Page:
A homeless 90-year-old World War II veteran who was living out of his car now has a place to come home to.
Last week, Wichita police Officer Robert Bachman found Charles Johnson living out of his car, which no longer worked, in 90-degree weather. The car sat in a lot next to Peniston Automotive on Central.
“He was homeless, waiting for his car to get fixed – waiting for the end of the month to get his checks in to get his car fixed,” Bachman said. “He said, ‘I’m doing good for a 90-year-old man.’ ”
Bachman contacted Officer Nate Schwiethale, who leads the Wichita Police Department’s Homeless Outreach Team.
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The officers discovered that Johnson had permission to be in the lot and was doing yard work to return the favor to Peniston Automotive.
“He showed me a pile of limbs and trees that he had collected to help out the automotive place – they allowed him to stay in their parking lot and would help him out until he had a car repair,” Schwiethale said. “In that kind of heat at his age, who knows what could have happened.”
Schwiethale said Johnson is the oldest homeless man he has run into on the streets – and a veteran.
“He wanted a shower – he had been in that car a couple weeks, and he hadn’t showered. He wanted some food,” Schwiethale said. “I gave him some food and water, and then I got him in my vehicle and I transported him to a day shelter in order to get a shower and also do laundry.”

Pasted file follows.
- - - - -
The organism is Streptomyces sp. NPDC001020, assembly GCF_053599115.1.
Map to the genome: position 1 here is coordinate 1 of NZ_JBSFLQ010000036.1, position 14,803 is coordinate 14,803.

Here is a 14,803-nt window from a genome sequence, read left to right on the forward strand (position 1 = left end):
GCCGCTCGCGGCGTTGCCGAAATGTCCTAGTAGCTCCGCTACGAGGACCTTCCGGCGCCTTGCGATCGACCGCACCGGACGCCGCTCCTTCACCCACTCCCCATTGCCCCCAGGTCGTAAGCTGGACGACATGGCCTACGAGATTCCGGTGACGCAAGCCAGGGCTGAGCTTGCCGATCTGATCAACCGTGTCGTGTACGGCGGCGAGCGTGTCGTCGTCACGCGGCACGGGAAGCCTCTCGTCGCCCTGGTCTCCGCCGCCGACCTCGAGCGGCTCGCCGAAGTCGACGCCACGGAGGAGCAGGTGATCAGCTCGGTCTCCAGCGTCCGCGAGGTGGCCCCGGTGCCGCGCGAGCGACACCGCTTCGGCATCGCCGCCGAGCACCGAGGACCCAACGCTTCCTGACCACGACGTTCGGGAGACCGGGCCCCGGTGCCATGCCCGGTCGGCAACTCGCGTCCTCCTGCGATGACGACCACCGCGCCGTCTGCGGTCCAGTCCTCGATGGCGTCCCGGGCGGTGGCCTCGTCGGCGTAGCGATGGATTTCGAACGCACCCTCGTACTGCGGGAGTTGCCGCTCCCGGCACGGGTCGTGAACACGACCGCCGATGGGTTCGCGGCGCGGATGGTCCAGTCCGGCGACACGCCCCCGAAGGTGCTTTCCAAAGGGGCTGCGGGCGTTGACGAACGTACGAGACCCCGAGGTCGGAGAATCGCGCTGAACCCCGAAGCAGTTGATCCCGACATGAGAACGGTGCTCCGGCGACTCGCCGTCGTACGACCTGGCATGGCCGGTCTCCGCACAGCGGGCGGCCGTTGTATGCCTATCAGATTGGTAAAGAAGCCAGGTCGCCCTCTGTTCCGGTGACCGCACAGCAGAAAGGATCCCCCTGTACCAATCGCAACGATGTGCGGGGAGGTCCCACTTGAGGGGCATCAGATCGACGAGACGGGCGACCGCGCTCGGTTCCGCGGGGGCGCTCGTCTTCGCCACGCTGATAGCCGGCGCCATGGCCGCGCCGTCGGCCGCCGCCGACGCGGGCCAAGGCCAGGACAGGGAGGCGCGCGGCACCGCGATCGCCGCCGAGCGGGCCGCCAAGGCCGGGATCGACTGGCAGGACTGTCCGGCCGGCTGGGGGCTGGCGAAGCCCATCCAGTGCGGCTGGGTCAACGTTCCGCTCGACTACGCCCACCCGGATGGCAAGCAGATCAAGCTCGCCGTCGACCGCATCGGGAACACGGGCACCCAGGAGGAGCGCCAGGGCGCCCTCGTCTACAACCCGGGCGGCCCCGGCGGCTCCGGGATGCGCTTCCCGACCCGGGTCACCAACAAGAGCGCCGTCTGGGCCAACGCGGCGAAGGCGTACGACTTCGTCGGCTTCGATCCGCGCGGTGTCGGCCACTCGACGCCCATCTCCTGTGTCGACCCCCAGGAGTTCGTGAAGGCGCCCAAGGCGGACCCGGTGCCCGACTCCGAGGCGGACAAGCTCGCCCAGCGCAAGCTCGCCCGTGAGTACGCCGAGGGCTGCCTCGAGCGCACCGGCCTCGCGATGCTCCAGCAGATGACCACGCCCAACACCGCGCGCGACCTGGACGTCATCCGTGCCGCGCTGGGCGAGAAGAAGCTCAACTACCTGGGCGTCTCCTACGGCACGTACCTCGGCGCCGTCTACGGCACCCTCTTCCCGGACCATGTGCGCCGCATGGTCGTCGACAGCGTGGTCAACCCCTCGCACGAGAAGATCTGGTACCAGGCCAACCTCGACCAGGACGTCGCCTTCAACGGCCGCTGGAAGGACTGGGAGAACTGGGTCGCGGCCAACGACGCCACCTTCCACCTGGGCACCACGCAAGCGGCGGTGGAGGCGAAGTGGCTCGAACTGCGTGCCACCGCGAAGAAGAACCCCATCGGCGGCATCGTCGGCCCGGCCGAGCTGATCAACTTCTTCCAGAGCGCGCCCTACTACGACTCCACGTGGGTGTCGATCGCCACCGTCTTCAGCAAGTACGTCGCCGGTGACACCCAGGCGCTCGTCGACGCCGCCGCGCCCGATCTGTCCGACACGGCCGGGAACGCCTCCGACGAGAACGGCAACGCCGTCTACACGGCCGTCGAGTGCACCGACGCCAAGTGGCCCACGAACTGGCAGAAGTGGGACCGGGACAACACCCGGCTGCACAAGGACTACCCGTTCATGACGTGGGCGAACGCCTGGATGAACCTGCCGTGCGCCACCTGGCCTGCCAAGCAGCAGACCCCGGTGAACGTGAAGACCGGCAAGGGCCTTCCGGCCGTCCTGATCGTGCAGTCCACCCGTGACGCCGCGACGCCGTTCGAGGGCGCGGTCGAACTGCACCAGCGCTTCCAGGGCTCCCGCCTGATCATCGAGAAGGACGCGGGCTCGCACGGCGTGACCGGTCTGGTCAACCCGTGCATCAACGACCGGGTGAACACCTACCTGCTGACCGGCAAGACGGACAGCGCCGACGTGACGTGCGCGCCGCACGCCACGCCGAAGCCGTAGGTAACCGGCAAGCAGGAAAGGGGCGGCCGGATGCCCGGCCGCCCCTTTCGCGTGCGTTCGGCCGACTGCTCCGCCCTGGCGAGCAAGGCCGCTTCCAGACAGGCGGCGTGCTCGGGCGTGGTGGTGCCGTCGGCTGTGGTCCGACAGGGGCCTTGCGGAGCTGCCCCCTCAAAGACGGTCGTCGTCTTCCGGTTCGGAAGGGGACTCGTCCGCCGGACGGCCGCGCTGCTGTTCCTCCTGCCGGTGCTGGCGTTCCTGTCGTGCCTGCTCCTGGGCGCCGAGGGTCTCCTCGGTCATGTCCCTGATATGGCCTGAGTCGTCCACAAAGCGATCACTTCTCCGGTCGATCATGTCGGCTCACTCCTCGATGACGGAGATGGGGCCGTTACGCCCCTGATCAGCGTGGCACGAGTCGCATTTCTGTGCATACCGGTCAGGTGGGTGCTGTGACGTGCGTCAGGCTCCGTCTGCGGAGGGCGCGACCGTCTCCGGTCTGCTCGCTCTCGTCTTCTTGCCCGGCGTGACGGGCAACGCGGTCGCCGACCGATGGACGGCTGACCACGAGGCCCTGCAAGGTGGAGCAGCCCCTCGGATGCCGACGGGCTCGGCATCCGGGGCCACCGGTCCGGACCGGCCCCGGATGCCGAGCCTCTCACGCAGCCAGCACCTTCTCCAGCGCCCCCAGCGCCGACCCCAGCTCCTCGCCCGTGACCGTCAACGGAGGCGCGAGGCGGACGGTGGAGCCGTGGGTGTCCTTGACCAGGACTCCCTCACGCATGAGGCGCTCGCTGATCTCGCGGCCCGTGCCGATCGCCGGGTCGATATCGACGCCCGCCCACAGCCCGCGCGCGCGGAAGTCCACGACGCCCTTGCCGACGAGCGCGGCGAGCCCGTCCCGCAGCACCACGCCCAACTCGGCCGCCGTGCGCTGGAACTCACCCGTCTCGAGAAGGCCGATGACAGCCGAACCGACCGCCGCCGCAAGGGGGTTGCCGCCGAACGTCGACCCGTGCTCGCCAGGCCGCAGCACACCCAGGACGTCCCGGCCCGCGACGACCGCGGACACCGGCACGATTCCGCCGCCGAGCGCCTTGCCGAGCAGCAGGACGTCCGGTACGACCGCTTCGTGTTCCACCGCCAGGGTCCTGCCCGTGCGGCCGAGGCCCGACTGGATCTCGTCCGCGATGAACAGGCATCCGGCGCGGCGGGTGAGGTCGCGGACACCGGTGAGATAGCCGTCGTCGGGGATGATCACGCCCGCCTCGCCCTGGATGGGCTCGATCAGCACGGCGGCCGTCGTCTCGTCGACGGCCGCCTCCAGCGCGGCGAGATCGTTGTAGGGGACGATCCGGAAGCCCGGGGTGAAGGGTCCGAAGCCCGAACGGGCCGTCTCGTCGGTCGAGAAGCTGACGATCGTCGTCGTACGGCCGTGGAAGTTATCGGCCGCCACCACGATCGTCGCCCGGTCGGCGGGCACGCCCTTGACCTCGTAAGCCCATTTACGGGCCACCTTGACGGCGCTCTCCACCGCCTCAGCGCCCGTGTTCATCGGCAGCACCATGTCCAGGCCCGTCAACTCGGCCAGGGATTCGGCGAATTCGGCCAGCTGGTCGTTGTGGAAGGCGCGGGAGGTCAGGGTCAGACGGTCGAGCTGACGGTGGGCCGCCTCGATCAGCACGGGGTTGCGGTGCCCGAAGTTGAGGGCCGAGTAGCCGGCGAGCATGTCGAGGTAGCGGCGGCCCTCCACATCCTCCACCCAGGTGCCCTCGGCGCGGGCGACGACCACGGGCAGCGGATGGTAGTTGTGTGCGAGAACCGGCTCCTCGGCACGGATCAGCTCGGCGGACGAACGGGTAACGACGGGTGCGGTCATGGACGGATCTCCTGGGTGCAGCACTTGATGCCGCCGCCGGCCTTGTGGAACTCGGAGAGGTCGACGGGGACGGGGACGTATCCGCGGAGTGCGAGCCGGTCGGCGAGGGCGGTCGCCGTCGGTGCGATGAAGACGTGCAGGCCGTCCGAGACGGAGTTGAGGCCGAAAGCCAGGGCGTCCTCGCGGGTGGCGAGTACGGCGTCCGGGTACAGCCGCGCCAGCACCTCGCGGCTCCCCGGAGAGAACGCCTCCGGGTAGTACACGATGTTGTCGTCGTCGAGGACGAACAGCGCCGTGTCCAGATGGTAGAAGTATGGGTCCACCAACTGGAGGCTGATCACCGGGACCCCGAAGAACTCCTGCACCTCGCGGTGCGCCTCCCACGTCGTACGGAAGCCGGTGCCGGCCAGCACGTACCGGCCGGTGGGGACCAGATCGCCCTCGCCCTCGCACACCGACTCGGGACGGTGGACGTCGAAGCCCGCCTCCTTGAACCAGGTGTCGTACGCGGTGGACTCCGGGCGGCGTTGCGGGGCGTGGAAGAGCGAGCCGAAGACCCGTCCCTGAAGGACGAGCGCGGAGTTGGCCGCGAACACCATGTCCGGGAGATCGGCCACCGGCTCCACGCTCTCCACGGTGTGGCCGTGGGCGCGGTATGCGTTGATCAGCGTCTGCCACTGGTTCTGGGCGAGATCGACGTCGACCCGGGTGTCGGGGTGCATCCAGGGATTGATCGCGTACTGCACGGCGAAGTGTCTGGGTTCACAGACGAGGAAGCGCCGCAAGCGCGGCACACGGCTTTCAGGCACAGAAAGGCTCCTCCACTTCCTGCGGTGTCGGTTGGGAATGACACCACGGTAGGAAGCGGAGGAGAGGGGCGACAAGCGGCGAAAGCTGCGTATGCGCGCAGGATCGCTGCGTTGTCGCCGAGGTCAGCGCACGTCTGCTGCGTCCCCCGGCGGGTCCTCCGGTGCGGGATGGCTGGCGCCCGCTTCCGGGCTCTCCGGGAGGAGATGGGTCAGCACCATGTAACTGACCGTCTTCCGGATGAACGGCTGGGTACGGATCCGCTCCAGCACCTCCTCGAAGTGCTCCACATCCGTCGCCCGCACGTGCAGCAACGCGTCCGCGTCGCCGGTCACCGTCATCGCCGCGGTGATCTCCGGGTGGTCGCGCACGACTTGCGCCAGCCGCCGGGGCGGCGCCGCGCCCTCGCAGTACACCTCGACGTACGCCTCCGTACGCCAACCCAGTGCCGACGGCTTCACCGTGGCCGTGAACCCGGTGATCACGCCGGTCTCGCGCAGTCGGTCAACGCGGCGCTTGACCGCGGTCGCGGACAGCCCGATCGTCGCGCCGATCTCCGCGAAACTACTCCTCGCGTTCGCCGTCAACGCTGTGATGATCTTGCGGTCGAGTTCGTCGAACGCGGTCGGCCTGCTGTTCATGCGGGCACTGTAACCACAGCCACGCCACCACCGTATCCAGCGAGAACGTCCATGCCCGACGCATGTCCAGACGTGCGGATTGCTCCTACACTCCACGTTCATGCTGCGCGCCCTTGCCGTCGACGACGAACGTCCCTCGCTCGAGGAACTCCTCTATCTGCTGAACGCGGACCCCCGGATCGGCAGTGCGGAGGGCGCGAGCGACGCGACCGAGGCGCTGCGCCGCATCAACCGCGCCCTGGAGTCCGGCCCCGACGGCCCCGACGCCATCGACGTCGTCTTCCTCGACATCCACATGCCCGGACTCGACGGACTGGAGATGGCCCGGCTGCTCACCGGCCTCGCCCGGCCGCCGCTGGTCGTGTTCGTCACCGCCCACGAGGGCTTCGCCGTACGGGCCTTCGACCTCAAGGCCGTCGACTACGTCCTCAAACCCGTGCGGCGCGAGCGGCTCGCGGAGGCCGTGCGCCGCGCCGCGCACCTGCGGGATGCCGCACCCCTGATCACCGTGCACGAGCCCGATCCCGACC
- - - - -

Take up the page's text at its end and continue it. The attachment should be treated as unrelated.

While Johnson was at the day shelter, Veterans Administration outreach veterans took him to get medical treatment for minor issues. He spent four days in the hospital.
Jennifer Garrison, CEO and co-founder of Passageways, which provides a home and food to veterans, said, “We dropped everything. … I got back with Officer Nate and said … ‘We can make this happen right now.’
“The VA transported him out to our house, and I was there to meet and greet him,” she said. “He was thrilled. This was a house, it wasn’t an institution – it wasn’t a sterile environment; this was a home.”
Johnson received a grand tour and got to pick out his own bedroom.
“It took him honestly a while to wrap his head around it,” Garrison said. “We are so lucky he is with us today thanks to the police department finding him.”
After hearing about Johnson through a Wichita Police Department Facebook post, the Wichita community paid for car parts to get his car fixed, and Peniston Automotive completed the labor for free, Schwiethale said.
“He served our country in World War II,” he said. “There’s no reason for a vet to be homeless.”
Johnson, originally from Tulsa, now plans to stay in Wichita.
“We are going to help him find an apartment with the help of Salvation Army and the VA,” Garrison said. “We will furnish his apartment top to bottom, and Two Men and a Truck will move him for free.”